Hello and thank you for taking the time to take a look at our website.  My introductory goals are to make this biographic statement no longer than it needs to be and to give you some personal insight as to who I am and what I do before you read my CV.

As a valuation economist I work as a decision counselor, litigation advisor/expert witness, arbitrator/mediator, and forensic investigator. I’ve been involved in many major national litigated cases with total claims in excess of $1-trillion, taught for the FBI Academy in Quantico, VA, am a published author, and served as a tax appeals commissioner for the Washington, DC.  My objective is to reduce complex valuation issues down to the brass tacks, bringing clarity on matters where confusion can otherwise reign.

When one is holding a hammer, everything looks like a nail.  Likewise, the valuation technician too often only sees the pathway to a value conclusion.  Where the contractor may ask, “where do you want your building constructed?,” the professional architect or engineer asks, “what is it you’re attempting to accomplish by constructing a new building?” Construction is to architecture and engineering as valuation is to valuation economics.  They are integrally connected, but one focuses on the development of an answer and the other focuses on the development of the question and the process to derive a meaningful answer.  To illustrate this point, it’s now very clear that asking a valuer in 2005, just prior to the bursting of the housing bubble, “what’s the value of this home,” was generally the wrong question.  

Anyone dealt with valuation opinions in litigation must recognize that the courtroom Battle Royale, matching two valuation experts against each other, is a process that often does not work well.  The reason is that often the analysis, report, and testimony of the witnesses is often not developed in a way to answer the question that is begged by the litigation.  Giving a brilliant answer to the wrong question happens by novice and nationally renowned experts. The development of a value or damage calculation and the development of an answer responsive to the litigation can be two entirely different things.  In my work on tens of thousands of valuation matters and over a trillion dollars of litigated claims, even working with some of the most respected witnesses and lawyers in the country, I can assure you the development of a meaningful and well-articulated analysis does not happen by accident and it too rarely happens at all.  Failure to develop that meaningful story leaves judges, juries, and other triers-of-fact confused and frustrated, and their decision up to chance.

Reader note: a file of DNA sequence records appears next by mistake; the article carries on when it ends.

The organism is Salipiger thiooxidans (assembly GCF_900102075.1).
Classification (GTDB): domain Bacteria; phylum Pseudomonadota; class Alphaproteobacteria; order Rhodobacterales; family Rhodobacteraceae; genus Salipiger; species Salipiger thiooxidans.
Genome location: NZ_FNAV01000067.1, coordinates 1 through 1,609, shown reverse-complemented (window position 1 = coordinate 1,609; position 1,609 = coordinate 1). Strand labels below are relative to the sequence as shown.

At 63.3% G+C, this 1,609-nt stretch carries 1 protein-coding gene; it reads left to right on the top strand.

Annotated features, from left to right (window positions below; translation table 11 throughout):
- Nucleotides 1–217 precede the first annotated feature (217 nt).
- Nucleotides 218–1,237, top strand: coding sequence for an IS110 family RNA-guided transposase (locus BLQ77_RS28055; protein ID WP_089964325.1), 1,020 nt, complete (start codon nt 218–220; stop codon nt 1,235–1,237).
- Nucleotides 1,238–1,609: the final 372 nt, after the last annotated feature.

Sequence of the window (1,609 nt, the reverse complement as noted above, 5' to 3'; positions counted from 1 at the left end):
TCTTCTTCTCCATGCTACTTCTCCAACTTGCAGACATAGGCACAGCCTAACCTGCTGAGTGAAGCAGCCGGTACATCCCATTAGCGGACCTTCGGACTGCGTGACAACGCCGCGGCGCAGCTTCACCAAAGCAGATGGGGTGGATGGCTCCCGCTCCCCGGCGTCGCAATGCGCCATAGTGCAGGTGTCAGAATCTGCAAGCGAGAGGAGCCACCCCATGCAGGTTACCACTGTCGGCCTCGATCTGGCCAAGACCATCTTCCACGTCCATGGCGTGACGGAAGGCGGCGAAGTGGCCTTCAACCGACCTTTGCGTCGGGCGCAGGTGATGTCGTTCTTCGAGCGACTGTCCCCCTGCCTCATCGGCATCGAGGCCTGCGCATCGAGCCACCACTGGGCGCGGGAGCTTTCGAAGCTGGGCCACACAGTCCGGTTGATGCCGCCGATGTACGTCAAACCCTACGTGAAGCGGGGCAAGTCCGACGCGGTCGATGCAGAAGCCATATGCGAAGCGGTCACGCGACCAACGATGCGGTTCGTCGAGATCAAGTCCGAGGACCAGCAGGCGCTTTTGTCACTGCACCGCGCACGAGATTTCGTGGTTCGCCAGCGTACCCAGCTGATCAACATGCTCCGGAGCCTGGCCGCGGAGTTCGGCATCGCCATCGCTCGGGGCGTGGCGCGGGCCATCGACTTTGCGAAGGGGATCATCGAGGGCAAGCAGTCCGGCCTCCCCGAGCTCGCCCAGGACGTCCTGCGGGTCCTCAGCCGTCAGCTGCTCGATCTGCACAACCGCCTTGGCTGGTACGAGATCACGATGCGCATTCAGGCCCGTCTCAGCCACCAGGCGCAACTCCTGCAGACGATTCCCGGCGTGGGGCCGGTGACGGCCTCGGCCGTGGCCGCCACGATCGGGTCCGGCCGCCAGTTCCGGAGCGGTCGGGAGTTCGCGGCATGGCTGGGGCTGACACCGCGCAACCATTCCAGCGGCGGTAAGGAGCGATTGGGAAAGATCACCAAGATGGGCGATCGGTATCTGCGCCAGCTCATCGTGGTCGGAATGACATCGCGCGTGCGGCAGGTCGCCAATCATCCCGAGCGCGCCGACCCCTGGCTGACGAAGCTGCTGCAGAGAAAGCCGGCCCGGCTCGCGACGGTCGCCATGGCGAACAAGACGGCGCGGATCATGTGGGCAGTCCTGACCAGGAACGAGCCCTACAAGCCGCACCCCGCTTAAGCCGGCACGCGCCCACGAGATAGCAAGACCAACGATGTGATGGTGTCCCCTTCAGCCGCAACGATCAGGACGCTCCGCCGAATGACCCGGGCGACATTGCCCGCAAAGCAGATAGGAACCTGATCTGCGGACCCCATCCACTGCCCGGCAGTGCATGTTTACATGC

What a valuation economist is able to do is identify the meaningful issues, tying in and the pathway to develop a meaningful answer that can withstand the scrutiny of the litigation process and that is crystal clear.  I act as advisor and/or expert witness in this process.  As an arbitrator, I have the ability to challenge appraisal testimony to a level that is difficult for an attorney or an appraiser to.

As clients and experts with whom I have worked will tell you and have told others, I am adept at looking for opportunities to clarify issues and bring efficiency to disputed matters.  Where I find problems with the work of other experts, I develop meaningful criticisms of their work, not a gotcha list of technical or standards violations that put triers-of-fact to sleep.  

Those are just some of what I do that bring me joy and my clients success.  The remainder of this dialog will explain some of the ways I do what I do.  I love my work in helping others to put their best foot forward.  In fact, both feet.  I look forward to hearing from you so I may better answer your specific questions.  Even if you merely want to bounce some ideas off of me (no charge), please feel free to give me a call.